Skip to content

Journal Article

A social rank explanation of how money influences health

Authors

Publication date

2015

Summary

Objective: Financial resources are a potent determinant of health, yet it remains unclear why this is the case. We aimed to identify whether the frequently observed association between absolute levels of monetary resources and health may occur because money acts an indirect proxy for a person’s social rank. Method: To address this question we examined over 230,000 observations on 40,400 adults drawn from two representative national panel studies; the British Household Panel Survey and the English Longitudinal Study of Ageing. We identified each person’s absolute income/wealth and their objective ranked position of income/wealth within a social reference-group. Absolute and rank income/wealth variables were then used to predict a series of self-reported and objectively recorded health outcomes in cross-sectional and longitudinal analyses. Results: As anticipated, those with higher levels of absolute income/wealth were found to have better health than others, after adjustment for age, gender, education, marital status, and labor force status. When evaluated simultaneously the ranked position of income/wealth but not absolute income/wealth predicted all health outcomes examined including: objective measures of allostatic load and obesity, the presence of long-standing illness, and ratings of health, physical functioning, role limitations, and pain. The health benefits of high rank were consistent in cross-sectional and longitudinal analyses and did not depend on the reference-group used to rank participants. Conclusions: This is the first study to demonstrate that social position rather than material conditions may explain the impact of money on human health.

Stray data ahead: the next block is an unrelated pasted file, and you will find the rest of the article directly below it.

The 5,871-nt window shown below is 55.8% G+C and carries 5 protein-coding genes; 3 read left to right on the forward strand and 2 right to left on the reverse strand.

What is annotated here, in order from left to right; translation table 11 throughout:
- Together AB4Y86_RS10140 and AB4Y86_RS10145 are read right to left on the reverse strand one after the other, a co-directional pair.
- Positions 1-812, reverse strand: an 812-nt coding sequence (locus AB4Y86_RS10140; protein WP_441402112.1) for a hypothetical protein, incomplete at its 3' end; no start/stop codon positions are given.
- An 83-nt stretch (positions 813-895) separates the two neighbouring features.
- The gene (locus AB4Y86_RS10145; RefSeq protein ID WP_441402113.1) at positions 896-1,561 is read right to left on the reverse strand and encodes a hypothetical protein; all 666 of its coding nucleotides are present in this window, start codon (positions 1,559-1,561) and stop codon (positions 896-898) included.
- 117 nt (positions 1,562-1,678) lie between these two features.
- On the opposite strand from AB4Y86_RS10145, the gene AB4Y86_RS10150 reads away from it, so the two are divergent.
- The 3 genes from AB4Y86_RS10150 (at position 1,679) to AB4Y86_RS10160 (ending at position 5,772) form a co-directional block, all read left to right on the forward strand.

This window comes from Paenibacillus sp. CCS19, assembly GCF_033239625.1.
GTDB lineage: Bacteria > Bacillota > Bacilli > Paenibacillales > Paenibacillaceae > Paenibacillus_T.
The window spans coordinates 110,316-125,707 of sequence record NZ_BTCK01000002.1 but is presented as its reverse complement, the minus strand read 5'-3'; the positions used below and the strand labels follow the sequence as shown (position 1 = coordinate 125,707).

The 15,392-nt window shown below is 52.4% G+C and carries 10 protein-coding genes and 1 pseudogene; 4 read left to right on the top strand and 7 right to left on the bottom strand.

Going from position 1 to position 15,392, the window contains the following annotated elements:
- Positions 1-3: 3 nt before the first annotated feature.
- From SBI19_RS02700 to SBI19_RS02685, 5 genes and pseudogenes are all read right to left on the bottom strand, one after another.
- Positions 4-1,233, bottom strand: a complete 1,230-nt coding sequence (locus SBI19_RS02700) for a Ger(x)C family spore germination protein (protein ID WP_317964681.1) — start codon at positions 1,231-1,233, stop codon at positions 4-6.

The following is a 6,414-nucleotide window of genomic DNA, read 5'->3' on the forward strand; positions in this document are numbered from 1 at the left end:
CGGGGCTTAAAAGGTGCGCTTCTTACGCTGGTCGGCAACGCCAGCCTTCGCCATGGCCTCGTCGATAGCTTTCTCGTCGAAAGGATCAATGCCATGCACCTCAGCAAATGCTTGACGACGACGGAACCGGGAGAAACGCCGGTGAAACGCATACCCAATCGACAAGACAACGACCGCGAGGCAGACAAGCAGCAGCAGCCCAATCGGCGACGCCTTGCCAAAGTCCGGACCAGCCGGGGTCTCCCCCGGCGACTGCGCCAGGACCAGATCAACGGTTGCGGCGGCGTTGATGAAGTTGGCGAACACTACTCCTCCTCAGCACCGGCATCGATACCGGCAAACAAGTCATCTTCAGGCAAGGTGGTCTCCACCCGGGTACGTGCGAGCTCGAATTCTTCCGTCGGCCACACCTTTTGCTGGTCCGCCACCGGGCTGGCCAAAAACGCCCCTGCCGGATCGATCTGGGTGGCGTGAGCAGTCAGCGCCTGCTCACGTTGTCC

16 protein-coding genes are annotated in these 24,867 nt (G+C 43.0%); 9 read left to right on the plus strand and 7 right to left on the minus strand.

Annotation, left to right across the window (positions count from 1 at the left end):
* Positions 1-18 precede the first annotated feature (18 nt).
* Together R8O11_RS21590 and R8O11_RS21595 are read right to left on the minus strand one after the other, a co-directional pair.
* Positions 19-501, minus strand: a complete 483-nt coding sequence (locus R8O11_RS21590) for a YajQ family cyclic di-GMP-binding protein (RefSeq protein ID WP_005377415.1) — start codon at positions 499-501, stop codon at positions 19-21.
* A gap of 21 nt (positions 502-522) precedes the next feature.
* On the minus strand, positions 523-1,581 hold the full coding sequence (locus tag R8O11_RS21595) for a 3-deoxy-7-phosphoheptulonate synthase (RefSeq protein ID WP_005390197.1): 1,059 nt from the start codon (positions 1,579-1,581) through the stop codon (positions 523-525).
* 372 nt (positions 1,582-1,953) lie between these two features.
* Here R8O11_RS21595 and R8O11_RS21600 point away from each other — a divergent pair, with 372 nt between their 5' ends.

Published in

Health Psychology

Volume and page numbers

34 , 222 -230

DOI

http://dx.doi.org/10.1037/hea0000098

ISSN

16

Subjects

Social Groups, Savings And Assets, Health, Finance, and Social Stratification

Links

Health Psychology - http://www.apa.org/pubs/journals/hea/

Notes

Open Access; This article has been published under the terms of the Creative Commons Attribution License (CC-BY, http://creativecommons.org/licenses/by/3.0/), which permits unrestricted use, distribution, and reproduction in any medium, provided the original author and source are credited; ©2014 The Author(s).

#524558


Research home

Research home

News

Latest findings, new research

Publications search

Search all research by subject and author

Podcasts

Researchers discuss their findings and what they mean for society

Projects

Background and context, methods and data, aims and outputs

Events

Conferences, seminars and workshops

Survey methodology

Specialist research, practice and study

Taking the long view

ISER's annual report

Themes

Key research themes and areas of interest